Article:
Some of my first live music memories are of seeing shows in basements, attics, and living rooms. These were dingy, dirty affairs, with oodles of teenage crusty punks (and their dogs, always their dogs) crammed into too-small spaces listening to too-loud bands. Bands from Milwaukee, Kenosha, and West Bend. Kids from god knows where. There would be half-empty kegs in the kitchen, store-bought drugs in the bathroom, and ill-advised humping in someone’s bedroom. Occasionally, I would actually listen to and enjoy the music. It was kind of great.
Fast-forward a few decades, and the time-honored tradition of crummy basement/attic/living room shows lives on in undisclosed houses across the city. But there’s also a new breed of house show, one that’s clean, orderly, pre-packaged, corporate-sanctioned, and hashtag-friendly. That would be Sofar Sounds, the increasingly popular live music series that plops four artists in someone’s house and has them play four or five stripped-down songs. The hook is that the location of the show is kept secret until the day before, and the lineup of the bands isn’t disclosed until the day of. Folks RSVP via the Sofar website and hope for the best. The series began in London, England in 2009, and has since spread to more than 80 cities worldwide. The Milwaukee chapter launched in July of 2014.
Like many people close to my age and temperament, I scoffed when Sofar landed in Milwaukee. Wait a minute…a show…in a house! How novel! How innovative! How disruptive! What will they possibly think of next? The avalanche of fawning press and incessant social media noise only made things worse. At best, Sofar seemed to be an organization run by a bunch of clueless but well-meaning music fans thinking they had stumbled upon the Next Big Thing; at worst, it was a cynical attempt to package and commodify an already-existing phenomenon. I mocked. I stewed. I shook my damn head.
But let’s be honest: being upset over inconsequential bullshit like the integrity of a house show series gets old. Really old. So last night, I decided to check out Sofar’s latest Milwaukee offering. I learned of its semi-secret existence over the weekend at Locust Street Festival, from a friend-who-shall-not-be-named and his girlfriend who would be hosting the show. “Chris Porterfield is playing,” my friend said. “I’ll be there,” I replied.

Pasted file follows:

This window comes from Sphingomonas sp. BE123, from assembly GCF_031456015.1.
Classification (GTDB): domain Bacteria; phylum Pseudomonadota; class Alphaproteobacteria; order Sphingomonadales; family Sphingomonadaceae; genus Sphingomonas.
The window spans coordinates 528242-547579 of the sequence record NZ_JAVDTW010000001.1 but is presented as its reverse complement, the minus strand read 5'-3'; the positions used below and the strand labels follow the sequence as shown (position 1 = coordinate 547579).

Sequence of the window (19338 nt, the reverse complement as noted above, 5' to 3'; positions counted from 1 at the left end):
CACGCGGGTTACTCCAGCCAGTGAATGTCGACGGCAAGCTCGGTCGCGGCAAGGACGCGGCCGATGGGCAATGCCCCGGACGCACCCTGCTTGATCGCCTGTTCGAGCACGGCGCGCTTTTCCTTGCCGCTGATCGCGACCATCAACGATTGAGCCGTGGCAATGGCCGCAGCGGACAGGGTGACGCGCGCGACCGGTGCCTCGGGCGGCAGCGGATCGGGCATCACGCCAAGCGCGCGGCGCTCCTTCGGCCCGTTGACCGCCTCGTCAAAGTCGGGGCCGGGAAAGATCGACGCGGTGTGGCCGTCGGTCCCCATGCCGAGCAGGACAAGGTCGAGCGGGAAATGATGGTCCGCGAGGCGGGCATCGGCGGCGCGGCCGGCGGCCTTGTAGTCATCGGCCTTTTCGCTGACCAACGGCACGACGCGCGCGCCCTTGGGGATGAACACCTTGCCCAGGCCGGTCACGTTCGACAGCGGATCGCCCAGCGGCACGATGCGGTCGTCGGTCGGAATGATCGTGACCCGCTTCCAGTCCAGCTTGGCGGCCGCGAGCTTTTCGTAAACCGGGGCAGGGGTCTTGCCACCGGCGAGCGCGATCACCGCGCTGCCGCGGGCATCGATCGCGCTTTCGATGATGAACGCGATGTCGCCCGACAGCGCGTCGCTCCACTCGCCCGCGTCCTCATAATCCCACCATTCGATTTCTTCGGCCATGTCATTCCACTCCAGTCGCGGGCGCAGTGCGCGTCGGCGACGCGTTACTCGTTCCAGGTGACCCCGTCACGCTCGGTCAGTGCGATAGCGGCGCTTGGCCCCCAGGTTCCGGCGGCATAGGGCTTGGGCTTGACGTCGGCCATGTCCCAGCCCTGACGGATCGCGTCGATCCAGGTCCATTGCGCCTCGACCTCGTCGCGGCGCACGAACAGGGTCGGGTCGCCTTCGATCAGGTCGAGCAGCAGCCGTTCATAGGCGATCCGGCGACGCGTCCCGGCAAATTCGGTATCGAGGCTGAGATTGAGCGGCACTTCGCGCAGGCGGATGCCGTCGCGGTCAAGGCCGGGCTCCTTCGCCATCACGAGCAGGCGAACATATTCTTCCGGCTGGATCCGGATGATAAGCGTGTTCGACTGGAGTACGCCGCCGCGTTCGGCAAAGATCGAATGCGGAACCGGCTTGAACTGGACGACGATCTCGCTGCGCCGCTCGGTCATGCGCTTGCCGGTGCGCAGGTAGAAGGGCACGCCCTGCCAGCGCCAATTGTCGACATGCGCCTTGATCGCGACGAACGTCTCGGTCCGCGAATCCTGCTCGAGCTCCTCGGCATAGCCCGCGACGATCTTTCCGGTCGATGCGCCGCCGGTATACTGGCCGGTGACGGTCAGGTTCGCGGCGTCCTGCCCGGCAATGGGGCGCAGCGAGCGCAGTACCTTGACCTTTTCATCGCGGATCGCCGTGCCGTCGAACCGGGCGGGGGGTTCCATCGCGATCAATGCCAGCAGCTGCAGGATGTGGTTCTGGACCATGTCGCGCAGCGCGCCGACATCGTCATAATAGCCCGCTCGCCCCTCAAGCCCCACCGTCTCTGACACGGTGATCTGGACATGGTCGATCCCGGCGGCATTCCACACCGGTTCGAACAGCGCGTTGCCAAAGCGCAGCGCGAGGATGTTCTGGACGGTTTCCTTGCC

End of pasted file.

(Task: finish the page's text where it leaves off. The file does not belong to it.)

A few things struck me as I arrived at the show (including my friend’s apartment, which was awesome). One was the amount of gear strewn about the place. A mixing board, multiple PA speakers, nice microphones. This clearly wouldn’t be a “just set up your shit in the living room and play” kind of thing. Likewise, a small army of photographers and videographers wielding equipment more expensive than my car milled about the ever-growing crowd. That crowd, as expected, was young and almost entirely unfamiliar to me. It was the kind of crowd where you could overhear a dude lightly hitting on a girl by saying, “I don’t mean to brag, but I volunteer for 88Nine. I have free Summerfest tickets!” and not be surprised. My friend-who-shall-not-be-named and his girlfriend, to their credit, seemed unfazed that 50 strangers were roaming around their house and backyard. The thought of hosting something similar in my apartment briefly caused me to break out in hives.
On to the bands. Milwaukee’s Airo Kwil and The New Seven would be playing first, followed by Chicago-by-way-of-Wisconsin-Dells outfit Simpleton & Cityfolk. Porterfield would be headlining. Well, not really headlining. As show time rolled around, an organizer addressed the crowd. Thank you for coming. Please stay for all four bands. There are no openers or headliners. Please don’t talk or socialize during the sets. Turn your phones off. Buy some stuff at the merch table. Have fun. Be present.
And that was that. The concert series I had long rolled my eyes at turned out to be simple, straightforward, and, lo and behold, all about the music. And that music was great: Airo Kwil sounded like a bittersweet version of Eminem, especially during the excellent “Don’t Look Back In The Summertime;” The New Seven’s woozy folk came across clear as a bell on songs like “Run In Circles” and “Old Vincent;” and Simpleton & Cityfolk made a strong case for their soaring country-folk, not to mention their show later in the evening at Bremen Café.
As for Porterfield, well, what can I say? Best to let him talk: “So this is a pretty cool party,” the Field Report frontman said as he took his place in front of the huddled crowd. “Thanks for rolling the dice.” With his Bucks hat hung on an acoustic guitar case, Porterfield launched into “Home (Leave The Lights On),” “Michelle,” and “Summons”—the latter featuring the crowd chiming in with some ethereal “oh, oh, oh”s. For his last song, Porterfield asked for a request. My friend-who-shall-not-be-named (okay, it was Kurt Raether) requested “Fergus Falls.” Porterfield obliged. It was amazing.
(In case you’re unaware, or have perhaps forgotten, Chris Porterfield is a monumental talent. The fact that he can be seen at small clubs, coffee shops, and living rooms across the city is one of the most ridiculously wonderful things about our local music scene. Do not take him for granted.)
And then it was over. The crowd applauded and dispersed. I got to see four groups play in a living room, and, more importantly, a bunch of people who would likely never encounter said groups got to see them up close and personal. It was clean and orderly—and yes, pre-packaged, corporate-sanctioned, and hashtag-friendly—but so what? Everyone was attentive and gracious. Everyone was present. No one was passed out in a bathroom, and no one brought their dog. I loved it. Branded or not, it was nice to hear some music for a change.